That the world is under a providential government which partakes distinctly of a moral character is proved from the constitution and course of things, and is a belief in which all people in all ages have participated. The progress of civilization, of ethical science, of public morality and political freedom, has tallied, in every age, with the advance of theological science. We make this statement with our eye resting clearly upon the annals of the past, and upon the influence which religious opinion has always exerted upon individuals and upon nations. Theology has always held the foremost rank in the sciences of every people, whether pagan or Christian; and thus will it continue to be regarded, while the constitution of the human mind remains as it is. Co-extensive with the belief in a moral government is the conviction, more or less distinct, of having offended against the supreme Administrator. A consciousness of guilt produces dread of punishment, and the unhappy delinquent betakes himself to measures whereby the apprehended vengeance of Heaven may be averted, and reconciliation attained. Meantime, by an eternal law of our moral nature, conscience appropriates each temporal calamity, or natural evil, as an omen of vindictive wrath.


The state of theological knowledge among any people has been distinguished by nothing more than by their views respecting the placability of the divine nature. The lowest type of the Gentile superstition invested the gods with a malicious and turbulent disposition toward mankind, « το θειον παν φθονερον τε και ταραχώδες;,

;" and, if we may believe Herodotus,* this was the sentiment, and these the words, of the wise and good Solon. From the gloomy horrors of such a faith, the heathen mind arose by degrees to a more distinct idea of the divine benevolence, and to the hope that penitence might be accepted, and the divine Being be disposed to regard again with favor the offending creature. From the lips of the great Cicero we hear the almost inspired statement that piety and holiness will render the gods propitious : Deos placatos pietas efficiet et sanctitas:"t-a declaration which calls to mind the beautiful words of David: “The sacrifices of God are a broken spirit; a broken and contrite heart, O God, thou wilt not despise.” Some idea of the principles of reconciliation the heathen mind attained; still, after the lapse of four thousand years, the melancholy fact of pagan ignorance was confessed by Porphyry, that learned and bitter enemy of the Christian faith, “that there was wanting some universal method of delivering men's souls, which no sect of philosophy had ever yet discovered.”

From the nature of the case, if ever the human mind attains to just views of the plan of reconciliation, it must be by explicit revelation from God, and we turn to the Bible as to the only authentic source of information on the subject. But in approaching the sacred volume to deduce from it the true moral theory of the universe, the reader must be premonished that it is a book of facts, rather than of philosophy. All the great truths connected with our well-being are, indeed, clearly stated; but they are stated as facts. Nor are even these collected and arranged in any topical order, so as to present us with a regular system, but lie scattered over a vast field, falling out, rarely in set discussion, generally in an easy, matter-of-course way, in narrative, or song, or familiar colloquy, or hortatory address, as the particular occasion might suggest. To arrange these subjects in natural order, and illustrate and defend them by appropriate argument, is the business of systematic divinity,—if we would reduce theology to a science, in the proper sense of that word, we must advance a step further, we must offer the rationale of these facts. The atonement presents itself to us in

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• Lib. 1, cap. 32.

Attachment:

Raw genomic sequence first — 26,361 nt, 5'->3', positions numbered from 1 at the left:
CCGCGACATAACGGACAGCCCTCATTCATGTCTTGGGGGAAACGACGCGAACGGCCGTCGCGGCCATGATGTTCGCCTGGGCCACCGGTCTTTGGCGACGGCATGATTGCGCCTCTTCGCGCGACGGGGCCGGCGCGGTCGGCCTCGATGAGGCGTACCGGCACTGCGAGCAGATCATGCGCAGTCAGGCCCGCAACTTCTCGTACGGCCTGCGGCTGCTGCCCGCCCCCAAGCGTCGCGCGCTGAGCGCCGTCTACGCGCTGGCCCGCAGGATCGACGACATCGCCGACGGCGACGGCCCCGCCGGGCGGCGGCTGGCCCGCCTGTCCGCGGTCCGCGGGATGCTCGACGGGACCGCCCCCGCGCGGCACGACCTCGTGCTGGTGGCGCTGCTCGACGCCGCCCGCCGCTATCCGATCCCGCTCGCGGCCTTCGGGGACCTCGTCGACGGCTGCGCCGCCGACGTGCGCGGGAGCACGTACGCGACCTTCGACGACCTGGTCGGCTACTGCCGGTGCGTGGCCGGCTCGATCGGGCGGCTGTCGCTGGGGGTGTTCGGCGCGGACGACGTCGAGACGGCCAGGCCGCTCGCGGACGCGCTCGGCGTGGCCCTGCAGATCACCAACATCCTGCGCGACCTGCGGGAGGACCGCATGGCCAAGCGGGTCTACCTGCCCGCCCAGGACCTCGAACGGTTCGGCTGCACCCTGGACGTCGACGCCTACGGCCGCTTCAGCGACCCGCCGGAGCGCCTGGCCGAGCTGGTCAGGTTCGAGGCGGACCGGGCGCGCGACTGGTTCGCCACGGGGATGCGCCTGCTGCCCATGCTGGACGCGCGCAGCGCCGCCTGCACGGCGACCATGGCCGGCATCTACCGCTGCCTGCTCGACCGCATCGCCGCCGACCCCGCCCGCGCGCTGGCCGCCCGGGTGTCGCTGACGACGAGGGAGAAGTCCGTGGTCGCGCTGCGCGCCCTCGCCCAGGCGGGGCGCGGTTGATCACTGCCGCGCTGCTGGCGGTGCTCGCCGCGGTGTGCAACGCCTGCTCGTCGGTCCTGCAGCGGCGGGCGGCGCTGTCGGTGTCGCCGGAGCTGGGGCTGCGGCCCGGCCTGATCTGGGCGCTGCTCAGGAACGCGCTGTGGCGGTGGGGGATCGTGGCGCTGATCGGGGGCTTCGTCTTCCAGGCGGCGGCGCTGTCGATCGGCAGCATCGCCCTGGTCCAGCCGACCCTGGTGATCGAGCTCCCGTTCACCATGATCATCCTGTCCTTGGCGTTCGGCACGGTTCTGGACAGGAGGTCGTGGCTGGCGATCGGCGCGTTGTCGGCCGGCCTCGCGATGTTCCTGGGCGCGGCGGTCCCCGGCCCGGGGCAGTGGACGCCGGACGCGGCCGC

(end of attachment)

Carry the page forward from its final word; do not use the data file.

| De Offic., lib. 2. See also Horace, Odes, b. 3, od. 23.

these two aspects--as a fact, and as a scheme of government. To prove the fact, we appeal to the text of Scripture explained by the common laws of language; to understand the theory, we burst from the mere exegetical (we had almost said chrysalis) state of the inquiry, and advance to those generalizations by which the facts of revelation are explained, appealing to the principles of abstract truth. The text itself must never be lost sight of, must never be contradicted, must be implicitly followed without addition or diminution. The object is not to improve upon the sacred oracles-to proceed to new discoveries in religion-nor to alter the plain, practical bearing of Bible statements, but to adduce those general principles of which the facts of revelation are predicated, and by which the reasons of the divine conduct may be, in some humble sense, disclosed to the admiration of intelligent creatures. The fact of atonement is proved when it is shown by fair, defensible exegesis of the sacred text, that the mediation of Christ, including his active obedience, his sacrificial death, and his intercession, has the efficacy to procure pardon to the guilty: the philosophy of atonement is concerned with the question, On what principles does this mediation avail to this end?

Full well we appreciate the magnitude and awful sanctity of this stupendous theme. It extends through all time, stretches through eternity, and loses itself from our view in the unfathomable counsels of the only Wise. The greatest minds have stood awe-struck at the contemplation of those heights and depths which the human intellect can never adequately reach. The great Butler stood here, as Moses before the Mount of Horeb: we, too, will "take off our sandals." “ Angels desire to look into this;” not into the factthat a little child understands—but into the only mystery which belongs to it—the reasons of this wonderful plan. We imitate the celestial example. It is not inquiry that is prohibited, but only irreverent inquiry. The whole analogy of providence and of revelation authorizes the belief, that somewhat of the reasons of the divine conduct may be sought out and comprehended by us. God has revealed to us somewhat of the philosophy of this subject. All men have had theories of atonement, and of moral government, just as of natural philosophy, and so will they have to the end of time. The question is not, Shall we have a theory? but, Shall we have the right one? Two errors we should avoid. We have no right to deny an authenticated fact, because we cannot explain all its relations to all other facts; nor should our inability to discover all the connecting links of cause and effect, nor the manifest impiety of an attempt to penetrate into the secret counsels of the Almighty,